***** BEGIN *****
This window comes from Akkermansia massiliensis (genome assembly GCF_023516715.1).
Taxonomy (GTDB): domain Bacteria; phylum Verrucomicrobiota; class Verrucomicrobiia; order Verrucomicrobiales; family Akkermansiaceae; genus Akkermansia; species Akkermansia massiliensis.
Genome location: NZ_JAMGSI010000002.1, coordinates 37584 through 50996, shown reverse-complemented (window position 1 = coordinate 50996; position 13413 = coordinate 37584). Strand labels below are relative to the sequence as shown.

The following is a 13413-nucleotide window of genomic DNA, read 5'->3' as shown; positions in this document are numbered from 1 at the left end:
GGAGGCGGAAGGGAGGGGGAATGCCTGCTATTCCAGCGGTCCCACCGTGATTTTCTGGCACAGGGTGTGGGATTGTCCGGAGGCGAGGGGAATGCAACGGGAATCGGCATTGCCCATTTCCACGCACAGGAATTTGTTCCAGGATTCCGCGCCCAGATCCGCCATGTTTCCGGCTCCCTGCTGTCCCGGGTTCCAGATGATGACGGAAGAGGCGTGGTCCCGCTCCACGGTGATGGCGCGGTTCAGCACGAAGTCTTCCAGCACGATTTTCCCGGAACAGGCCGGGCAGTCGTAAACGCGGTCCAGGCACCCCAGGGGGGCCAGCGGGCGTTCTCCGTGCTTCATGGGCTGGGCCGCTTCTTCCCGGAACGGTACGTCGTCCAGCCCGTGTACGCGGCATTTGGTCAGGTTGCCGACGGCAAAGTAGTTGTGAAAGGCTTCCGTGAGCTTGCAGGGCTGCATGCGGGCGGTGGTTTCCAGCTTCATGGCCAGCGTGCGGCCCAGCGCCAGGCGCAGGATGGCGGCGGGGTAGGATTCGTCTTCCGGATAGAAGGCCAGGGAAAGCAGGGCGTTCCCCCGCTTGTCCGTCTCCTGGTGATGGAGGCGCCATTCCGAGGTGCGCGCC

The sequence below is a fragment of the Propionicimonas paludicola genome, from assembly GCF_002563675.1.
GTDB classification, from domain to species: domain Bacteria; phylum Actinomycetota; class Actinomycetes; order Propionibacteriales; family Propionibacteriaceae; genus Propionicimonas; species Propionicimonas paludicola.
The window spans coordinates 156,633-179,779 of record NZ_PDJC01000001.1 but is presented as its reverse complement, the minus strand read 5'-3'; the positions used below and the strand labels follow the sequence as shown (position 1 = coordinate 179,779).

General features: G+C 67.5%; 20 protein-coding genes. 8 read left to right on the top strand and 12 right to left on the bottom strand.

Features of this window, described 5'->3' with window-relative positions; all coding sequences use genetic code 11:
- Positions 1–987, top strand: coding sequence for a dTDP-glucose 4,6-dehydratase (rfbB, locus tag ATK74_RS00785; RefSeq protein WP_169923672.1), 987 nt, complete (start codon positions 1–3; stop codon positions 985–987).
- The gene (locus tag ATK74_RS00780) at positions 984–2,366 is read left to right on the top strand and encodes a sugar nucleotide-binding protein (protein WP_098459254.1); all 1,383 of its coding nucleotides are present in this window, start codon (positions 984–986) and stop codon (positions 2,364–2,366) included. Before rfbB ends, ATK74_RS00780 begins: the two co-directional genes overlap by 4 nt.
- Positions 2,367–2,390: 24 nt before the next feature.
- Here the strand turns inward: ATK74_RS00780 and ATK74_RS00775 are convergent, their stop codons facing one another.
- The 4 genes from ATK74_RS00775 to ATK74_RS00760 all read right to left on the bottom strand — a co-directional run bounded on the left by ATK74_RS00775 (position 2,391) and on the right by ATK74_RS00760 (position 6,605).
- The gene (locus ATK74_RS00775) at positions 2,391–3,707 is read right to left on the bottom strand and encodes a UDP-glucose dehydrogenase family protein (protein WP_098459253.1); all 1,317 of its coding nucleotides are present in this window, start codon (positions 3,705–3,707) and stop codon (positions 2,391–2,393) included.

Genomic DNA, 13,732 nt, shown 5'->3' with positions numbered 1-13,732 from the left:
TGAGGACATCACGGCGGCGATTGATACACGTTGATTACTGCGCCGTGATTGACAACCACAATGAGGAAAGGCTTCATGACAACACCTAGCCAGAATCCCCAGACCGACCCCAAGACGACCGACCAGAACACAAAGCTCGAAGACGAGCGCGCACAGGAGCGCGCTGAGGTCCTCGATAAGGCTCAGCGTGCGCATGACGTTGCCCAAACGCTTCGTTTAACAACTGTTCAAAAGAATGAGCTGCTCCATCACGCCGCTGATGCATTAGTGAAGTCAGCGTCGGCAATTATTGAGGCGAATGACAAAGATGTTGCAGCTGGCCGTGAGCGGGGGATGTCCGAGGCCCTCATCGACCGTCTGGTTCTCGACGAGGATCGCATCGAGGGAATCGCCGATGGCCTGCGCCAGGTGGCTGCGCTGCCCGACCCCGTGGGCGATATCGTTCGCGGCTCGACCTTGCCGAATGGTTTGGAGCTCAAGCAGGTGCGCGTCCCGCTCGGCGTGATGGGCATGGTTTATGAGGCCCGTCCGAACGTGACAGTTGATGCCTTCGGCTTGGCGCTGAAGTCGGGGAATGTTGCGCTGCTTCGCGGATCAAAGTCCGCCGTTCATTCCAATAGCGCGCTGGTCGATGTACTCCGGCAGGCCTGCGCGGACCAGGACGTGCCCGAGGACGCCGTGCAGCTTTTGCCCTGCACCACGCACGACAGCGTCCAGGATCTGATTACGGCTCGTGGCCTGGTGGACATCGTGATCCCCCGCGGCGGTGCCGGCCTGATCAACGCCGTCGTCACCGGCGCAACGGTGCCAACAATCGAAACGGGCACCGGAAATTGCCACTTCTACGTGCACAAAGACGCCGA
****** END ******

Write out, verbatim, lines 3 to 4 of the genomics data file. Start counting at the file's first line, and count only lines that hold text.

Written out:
Genome location: NZ_JAMGSI010000002.1, coordinates 37584 through 50996, shown reverse-complemented (window position 1 = coordinate 50996; position 13413 = coordinate 37584). Strand labels below are relative to the sequence as shown.

The following is a 13413-nucleotide window of genomic DNA, read 5'->3' as shown; positions in this document are numbered from 1 at the left end: